And the amount of debt that teachers take on has been rising, at the same time that teacher pay has fallen further and further behind that of similarly-educated professionals.

  • Update On Teacher Diversity Data: Good News, Bad News, And Strange News

    A couple of months ago, we released a report on the collection and availability of teacher race and ethnicity data, based on our late 2017 survey of all 51 state education agencies (SEAs) in the U.S. We asked them two simple questions: 1) Do you collect data (school- or district-level) on teacher race and ethnicity; and 2) Do you make the data public, and how (i.e., by request or on your website)?

    Our findings, in brief, were that the majority of states both collected and made public school- and district-level data on teacher diversity, but that six states did not collect the data all, and another four states collect the data but do not make them available to the public.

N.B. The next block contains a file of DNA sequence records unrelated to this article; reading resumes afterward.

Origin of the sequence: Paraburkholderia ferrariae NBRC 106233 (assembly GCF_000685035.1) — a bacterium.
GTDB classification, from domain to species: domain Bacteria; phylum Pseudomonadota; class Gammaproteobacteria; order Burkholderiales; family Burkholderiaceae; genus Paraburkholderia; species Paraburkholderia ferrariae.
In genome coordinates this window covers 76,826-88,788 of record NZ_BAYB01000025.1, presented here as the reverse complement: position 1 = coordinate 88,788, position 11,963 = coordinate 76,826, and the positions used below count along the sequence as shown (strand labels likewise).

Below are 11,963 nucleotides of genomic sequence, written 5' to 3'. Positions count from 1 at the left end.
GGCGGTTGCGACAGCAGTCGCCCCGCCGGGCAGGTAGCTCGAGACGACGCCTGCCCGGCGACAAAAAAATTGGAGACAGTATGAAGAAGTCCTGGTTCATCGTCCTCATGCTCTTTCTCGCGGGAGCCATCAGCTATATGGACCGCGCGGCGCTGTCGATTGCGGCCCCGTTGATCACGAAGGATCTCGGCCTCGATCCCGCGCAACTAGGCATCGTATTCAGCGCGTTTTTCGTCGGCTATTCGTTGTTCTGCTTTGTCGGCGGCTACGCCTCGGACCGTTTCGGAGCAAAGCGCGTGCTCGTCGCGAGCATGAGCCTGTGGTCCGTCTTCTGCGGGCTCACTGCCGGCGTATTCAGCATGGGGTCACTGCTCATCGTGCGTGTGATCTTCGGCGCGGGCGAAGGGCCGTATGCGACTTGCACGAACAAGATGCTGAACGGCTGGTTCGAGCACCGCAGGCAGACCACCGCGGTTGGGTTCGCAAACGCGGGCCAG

Since the publication of that report, we’ve come across significant information/updates pertaining to three states, which we would like to note briefly. We might characterize these three updates as good news, bad news, and strange news.

  • We Need To Reassess School Discipline

    It has been widely documented that, in American schools, students of color are disproportionately punished for nonviolent behaviors, and are targeted for exclusionary discipline within schools more often than their white peers. Exclusionary discipline is defined as students being removed from their learning environment, whether by in-school suspension, out-of-school suspension, or expulsion.